The first-ever Mixed Max Pot Limit Omaha tournament ever held made its debut late in the series at WSOPE. Such a specialized game was sure to bring out the game’s biggest names, and for the second time in this series Matt Ashton put even more pressure on Daniel Negreanu and others chasing him in the WSOP POY race. Ashton’s ninth-place finish would be his sixth and final in the money result at the WSOP in 2013.
For the second time in a week Noah Schwartz played his way down into the heads-up portion of a Mixed Max tournament, but this time he’d play his way into the finals to face off with French pro Ludovic Lacay. Lacay has an EPT title to his credit, but was admittedly an inexperienced PLO player. He put some scares into Schwartz, but the bracelet would ultimately go to the American — his first WSOP victory after more than seven years on the tournament poker circuit.
€25,600 High Roller
Champion: Daniel Negreanu – €725,000 (Sixth bracelet)
Total Entries: 80
Notable Finishes: Philipp Gruissem (3rd), David Peters (4th), Scott Seiver (6th), Jason Koon (7th), Erik Seidel (8th), Marc-Etienne McLaughlin (10th)
There were several changes made to the WSOPE High Roller in 2013 — the buy-in was cut in half, and re-entries were disallowed. The biggest change, however, was that it was now a bracelet event and also counted toward WSOP POY. That gave Daniel Negreanu one more chance to win POY, but it also gave almost a dozen other contenders another chance, too.
After Negreanu busted out of the Main Event in 24th, he immediately jumped into the High Roller and built up quite a stack. Negreanu and Ashton played deep into Day 2, as did several other POY contenders, but Ashton eventually made his exit with just three tables remaining. As the money bubble approached, only one player remained who could still pass both Negreanu and Ashton — and Marc-Etienne McLaughlin would have to get top two in both this tournament and the WSOP Main Event, a tall order indeed.
McLaughlin and Joni Jouhkimainen were much more focused on something else on the bubble, though — they each had less than five big blinds with almost $70,000 awaiting whomever could outlast the other. McLaughlin officially made his exit and nine players were left — leaving Negreanu just one more player to outlast to pick up WSOP POY, which he soon did.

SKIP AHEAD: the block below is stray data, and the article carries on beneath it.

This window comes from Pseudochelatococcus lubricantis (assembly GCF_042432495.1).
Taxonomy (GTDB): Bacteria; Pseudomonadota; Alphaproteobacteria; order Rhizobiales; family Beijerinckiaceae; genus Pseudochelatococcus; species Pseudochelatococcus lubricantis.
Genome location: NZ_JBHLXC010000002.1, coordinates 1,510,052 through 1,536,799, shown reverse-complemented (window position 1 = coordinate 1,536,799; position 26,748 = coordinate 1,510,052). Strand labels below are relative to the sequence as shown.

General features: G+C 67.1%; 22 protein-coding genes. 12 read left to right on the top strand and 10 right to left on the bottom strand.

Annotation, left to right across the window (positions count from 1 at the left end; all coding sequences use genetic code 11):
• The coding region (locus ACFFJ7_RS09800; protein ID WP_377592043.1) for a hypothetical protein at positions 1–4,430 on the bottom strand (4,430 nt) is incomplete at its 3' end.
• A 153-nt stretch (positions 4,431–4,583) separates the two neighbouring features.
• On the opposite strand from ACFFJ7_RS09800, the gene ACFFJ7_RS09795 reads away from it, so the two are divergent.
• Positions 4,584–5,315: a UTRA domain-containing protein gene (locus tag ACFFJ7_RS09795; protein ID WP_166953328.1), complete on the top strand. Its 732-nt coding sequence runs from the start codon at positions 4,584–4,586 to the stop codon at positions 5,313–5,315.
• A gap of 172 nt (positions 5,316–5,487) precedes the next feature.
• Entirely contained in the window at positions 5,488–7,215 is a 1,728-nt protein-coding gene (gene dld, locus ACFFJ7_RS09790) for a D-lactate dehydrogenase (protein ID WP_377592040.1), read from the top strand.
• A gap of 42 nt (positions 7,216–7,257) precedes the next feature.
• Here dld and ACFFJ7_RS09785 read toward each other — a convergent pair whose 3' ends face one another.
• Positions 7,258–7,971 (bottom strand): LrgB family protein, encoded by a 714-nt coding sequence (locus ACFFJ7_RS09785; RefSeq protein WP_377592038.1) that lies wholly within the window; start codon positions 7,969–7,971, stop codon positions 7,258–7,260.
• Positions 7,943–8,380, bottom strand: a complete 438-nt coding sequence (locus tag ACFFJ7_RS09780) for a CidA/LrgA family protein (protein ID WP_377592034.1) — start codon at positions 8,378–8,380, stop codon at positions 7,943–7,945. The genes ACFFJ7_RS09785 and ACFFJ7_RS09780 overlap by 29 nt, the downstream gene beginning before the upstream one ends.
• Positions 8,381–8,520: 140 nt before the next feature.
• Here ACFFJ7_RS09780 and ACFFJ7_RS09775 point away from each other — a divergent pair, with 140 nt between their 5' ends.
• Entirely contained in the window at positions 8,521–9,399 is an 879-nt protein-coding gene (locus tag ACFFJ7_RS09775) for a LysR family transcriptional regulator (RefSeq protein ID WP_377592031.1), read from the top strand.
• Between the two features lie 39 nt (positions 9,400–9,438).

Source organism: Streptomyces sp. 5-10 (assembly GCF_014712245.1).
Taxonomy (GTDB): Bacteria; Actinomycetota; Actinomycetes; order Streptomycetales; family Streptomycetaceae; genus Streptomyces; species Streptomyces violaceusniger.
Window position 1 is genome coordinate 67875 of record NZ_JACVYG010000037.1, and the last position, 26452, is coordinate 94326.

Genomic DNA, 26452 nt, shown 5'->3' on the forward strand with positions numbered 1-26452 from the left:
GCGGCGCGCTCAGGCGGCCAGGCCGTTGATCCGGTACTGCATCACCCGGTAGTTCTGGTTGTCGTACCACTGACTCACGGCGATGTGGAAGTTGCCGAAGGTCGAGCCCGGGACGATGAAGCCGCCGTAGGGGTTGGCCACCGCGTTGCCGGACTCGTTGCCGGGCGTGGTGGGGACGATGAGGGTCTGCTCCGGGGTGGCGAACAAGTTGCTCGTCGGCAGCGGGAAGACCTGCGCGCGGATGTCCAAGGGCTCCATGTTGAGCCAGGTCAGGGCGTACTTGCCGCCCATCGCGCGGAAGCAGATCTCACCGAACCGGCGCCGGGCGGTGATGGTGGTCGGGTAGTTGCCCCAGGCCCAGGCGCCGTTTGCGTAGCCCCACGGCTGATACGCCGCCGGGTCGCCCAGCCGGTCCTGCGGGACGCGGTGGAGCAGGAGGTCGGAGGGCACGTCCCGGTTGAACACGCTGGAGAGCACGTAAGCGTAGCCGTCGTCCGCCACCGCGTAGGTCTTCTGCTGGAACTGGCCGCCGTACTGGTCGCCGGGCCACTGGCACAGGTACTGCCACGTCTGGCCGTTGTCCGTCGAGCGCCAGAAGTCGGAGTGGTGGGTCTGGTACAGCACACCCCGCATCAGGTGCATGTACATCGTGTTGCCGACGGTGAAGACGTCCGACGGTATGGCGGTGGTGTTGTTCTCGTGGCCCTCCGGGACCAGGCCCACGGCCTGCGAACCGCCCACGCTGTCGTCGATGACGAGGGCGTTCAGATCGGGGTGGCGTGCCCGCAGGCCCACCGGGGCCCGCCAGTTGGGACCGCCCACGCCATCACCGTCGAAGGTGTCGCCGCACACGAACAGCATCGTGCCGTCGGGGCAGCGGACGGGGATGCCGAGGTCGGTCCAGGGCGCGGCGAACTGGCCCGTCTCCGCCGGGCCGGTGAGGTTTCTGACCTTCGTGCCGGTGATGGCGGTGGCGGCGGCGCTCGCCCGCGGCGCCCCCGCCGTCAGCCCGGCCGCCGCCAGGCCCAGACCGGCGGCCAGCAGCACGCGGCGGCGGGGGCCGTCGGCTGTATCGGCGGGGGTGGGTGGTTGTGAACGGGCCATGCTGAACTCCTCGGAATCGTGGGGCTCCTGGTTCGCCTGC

Negreanu took a short stack and newly earned WSOP POY honors with him into the eight-handed final table, and his accomplishment would have been strong even if he went out eighth. He quickly fought his way back, though, and Negreanu locked up POY honors in style, along with his sixth career WSOP bracelet (second of the year) and just under $1 million.
€10,450 Main Event
Champion: Adrian Mateos – €1,000,000 (First bracelet)
Total Entries: 375
Notable Finishes: Fabrice Soulier (2nd), Dominik Nitsche (3rd), Ravi Raghavan (5th), Benny Spindler (6th), Shannon Shorr (8th), Daniel Negreanu (25th)
Daniel Negreanu’s pursuit of WSOP POY essentially took over the storylines for the majority of the last two tournaments at the 2013 WSOPE, but there were a lot of other things going on concurrently in the Main Event. Loni Harwood, one of the breakout stars of the summer, got off to a strong start, as did PLO Mixed-Max runner-up Ludovic Lacay and WPT Champions Club member Ravi Raghavan.
Dominik Nitsche jumped out to a massive lead on Day 2 and stayed there for the bulk of the remainder of the tournament. Benny Spindler and Fabrice Soulier would make their move toward the top on Day 2 as well, but the money bubble didn’t burst until Day 3. That was when the field was set as well — 375 compared to a much healthier 420 one year ago. Negreanu’s run came to an end to set the final 24 for Day 4, and when that day of poker was done, the attention was largely set upon Shannon Shorr, Nitsche, Soulier, Spindler and Raghavan, the four biggest names at the final table.